It’s a little uncanny how often money studies echo stuff that Mom told you (or yelled at you) when you were a kid. And while you could argue with Mom, you can’t dispute how much these tricks can help you save.
Don't touch that! It’s natural to handle things as you shop—picking up glassware, stroking a sweater, testing a camera.
But if you want to save, give yourself a mental slap on the wrist before you put your hand out.
A 2009 study by researchers at UCLA and the University of Wisconsin found that when people were allowed to hold certain things (a mug, a Slinky) they were inclined to pay more for them. You know this happens to you in Target. Admit it.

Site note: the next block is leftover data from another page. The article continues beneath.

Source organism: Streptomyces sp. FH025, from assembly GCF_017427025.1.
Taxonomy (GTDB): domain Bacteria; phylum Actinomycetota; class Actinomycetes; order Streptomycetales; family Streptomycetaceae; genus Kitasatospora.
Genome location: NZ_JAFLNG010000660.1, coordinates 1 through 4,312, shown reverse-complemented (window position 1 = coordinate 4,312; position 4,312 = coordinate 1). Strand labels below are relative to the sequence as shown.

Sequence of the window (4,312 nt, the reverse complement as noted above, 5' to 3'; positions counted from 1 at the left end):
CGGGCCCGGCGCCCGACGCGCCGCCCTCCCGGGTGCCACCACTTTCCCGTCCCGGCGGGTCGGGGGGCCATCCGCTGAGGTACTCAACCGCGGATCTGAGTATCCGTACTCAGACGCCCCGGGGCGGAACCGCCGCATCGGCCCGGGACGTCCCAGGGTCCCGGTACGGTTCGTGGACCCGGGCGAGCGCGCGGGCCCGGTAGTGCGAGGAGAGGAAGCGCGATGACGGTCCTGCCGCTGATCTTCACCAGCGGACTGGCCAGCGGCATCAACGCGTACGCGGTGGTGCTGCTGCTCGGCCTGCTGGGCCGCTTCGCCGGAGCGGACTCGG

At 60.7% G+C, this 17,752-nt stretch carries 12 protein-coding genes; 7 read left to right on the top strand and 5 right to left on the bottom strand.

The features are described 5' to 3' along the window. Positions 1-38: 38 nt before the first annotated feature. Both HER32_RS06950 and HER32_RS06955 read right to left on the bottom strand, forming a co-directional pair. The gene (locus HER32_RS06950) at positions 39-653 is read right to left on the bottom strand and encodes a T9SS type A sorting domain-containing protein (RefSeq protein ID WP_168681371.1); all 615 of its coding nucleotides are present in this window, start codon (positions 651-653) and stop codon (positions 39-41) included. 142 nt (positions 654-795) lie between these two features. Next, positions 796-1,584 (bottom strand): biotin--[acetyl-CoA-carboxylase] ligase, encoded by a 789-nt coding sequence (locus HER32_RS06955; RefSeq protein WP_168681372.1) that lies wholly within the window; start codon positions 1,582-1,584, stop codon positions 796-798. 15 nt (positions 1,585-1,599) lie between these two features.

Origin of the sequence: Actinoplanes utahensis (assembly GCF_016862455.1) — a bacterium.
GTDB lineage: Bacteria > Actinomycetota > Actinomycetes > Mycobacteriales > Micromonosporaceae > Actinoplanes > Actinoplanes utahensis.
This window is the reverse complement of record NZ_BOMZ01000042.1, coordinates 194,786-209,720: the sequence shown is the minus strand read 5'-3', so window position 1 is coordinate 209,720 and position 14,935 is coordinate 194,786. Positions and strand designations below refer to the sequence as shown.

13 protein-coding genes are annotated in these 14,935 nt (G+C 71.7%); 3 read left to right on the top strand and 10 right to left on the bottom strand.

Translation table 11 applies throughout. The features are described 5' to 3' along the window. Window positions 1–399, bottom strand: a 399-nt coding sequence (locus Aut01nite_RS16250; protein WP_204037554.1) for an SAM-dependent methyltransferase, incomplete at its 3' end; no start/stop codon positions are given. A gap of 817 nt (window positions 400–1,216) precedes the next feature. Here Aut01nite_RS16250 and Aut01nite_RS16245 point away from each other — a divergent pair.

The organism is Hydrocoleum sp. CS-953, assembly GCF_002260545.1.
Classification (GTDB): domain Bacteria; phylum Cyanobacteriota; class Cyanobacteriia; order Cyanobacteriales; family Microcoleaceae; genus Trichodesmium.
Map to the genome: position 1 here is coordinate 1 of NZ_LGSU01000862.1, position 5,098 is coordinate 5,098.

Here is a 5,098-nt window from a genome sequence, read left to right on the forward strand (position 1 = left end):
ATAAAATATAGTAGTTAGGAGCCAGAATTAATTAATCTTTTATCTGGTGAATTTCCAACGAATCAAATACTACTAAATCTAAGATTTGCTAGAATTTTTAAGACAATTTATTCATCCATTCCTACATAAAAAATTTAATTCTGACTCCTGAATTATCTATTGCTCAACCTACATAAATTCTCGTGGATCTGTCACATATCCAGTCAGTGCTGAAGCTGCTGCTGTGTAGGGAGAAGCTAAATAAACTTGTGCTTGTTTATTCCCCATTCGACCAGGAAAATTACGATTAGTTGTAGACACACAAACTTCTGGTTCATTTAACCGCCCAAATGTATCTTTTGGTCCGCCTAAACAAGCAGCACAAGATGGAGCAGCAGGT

Make a list. Yawn! A list? Really?
Yes. Several behavioral studies have found that making a list, or engaging in some form of pre-shopping prep, prevents overspending. Strategizing, researchers say, can reduce what you spend in a store by as much as 30%.
Weigh the options. What makes frugal folks different? Before buying, they consider the opportunity cost of the money they’re about to spend (“If I buy this $60 lamp, I can’t spend $60 at our favorite restaurant.”) According to Yale researchers, when people employed this “either-or” strategy, they bought less.
Read more of these tips in the current print issue of Money magazine, online soon.
State your gains. What habits really help you save more?
photo source: cleverhandspress' shop on etsy